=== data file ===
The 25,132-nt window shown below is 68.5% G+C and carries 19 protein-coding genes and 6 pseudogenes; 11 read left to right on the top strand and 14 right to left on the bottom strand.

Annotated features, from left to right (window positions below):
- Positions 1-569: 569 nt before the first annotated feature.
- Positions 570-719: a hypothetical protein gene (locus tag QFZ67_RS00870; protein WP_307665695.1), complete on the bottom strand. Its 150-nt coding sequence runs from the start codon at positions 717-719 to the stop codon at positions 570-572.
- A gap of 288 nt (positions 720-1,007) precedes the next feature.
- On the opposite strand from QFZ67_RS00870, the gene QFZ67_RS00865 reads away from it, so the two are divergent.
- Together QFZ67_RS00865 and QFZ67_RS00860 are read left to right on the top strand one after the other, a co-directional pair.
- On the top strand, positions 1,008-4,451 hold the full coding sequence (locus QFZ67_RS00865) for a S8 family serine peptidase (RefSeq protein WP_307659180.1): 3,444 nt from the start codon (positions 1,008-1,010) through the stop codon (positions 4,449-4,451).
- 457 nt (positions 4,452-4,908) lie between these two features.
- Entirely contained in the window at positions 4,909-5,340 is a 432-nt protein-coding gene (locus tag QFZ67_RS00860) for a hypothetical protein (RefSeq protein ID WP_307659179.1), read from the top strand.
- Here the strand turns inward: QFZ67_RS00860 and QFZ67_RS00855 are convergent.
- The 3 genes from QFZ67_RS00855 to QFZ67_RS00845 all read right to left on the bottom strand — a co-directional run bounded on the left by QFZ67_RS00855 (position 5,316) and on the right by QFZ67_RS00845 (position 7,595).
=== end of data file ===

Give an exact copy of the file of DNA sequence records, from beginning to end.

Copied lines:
The 25,132-nt window shown below is 68.5% G+C and carries 19 protein-coding genes and 6 pseudogenes; 11 read left to right on the top strand and 14 right to left on the bottom strand.

Annotated features, from left to right (window positions below):
- Positions 1-569: 569 nt before the first annotated feature.
- Positions 570-719: a hypothetical protein gene (locus tag QFZ67_RS00870; protein WP_307665695.1), complete on the bottom strand. Its 150-nt coding sequence runs from the start codon at positions 717-719 to the stop codon at positions 570-572.
- A gap of 288 nt (positions 720-1,007) precedes the next feature.
- On the opposite strand from QFZ67_RS00870, the gene QFZ67_RS00865 reads away from it, so the two are divergent.
- Together QFZ67_RS00865 and QFZ67_RS00860 are read left to right on the top strand one after the other, a co-directional pair.
- On the top strand, positions 1,008-4,451 hold the full coding sequence (locus QFZ67_RS00865) for a S8 family serine peptidase (RefSeq protein WP_307659180.1): 3,444 nt from the start codon (positions 1,008-1,010) through the stop codon (positions 4,449-4,451).
- 457 nt (positions 4,452-4,908) lie between these two features.
- Entirely contained in the window at positions 4,909-5,340 is a 432-nt protein-coding gene (locus tag QFZ67_RS00860) for a hypothetical protein (RefSeq protein ID WP_307659179.1), read from the top strand.
- Here the strand turns inward: QFZ67_RS00860 and QFZ67_RS00855 are convergent.
- The 3 genes from QFZ67_RS00855 to QFZ67_RS00845 all read right to left on the bottom strand — a co-directional run bounded on the left by QFZ67_RS00855 (position 5,316) and on the right by QFZ67_RS00845 (position 7,595).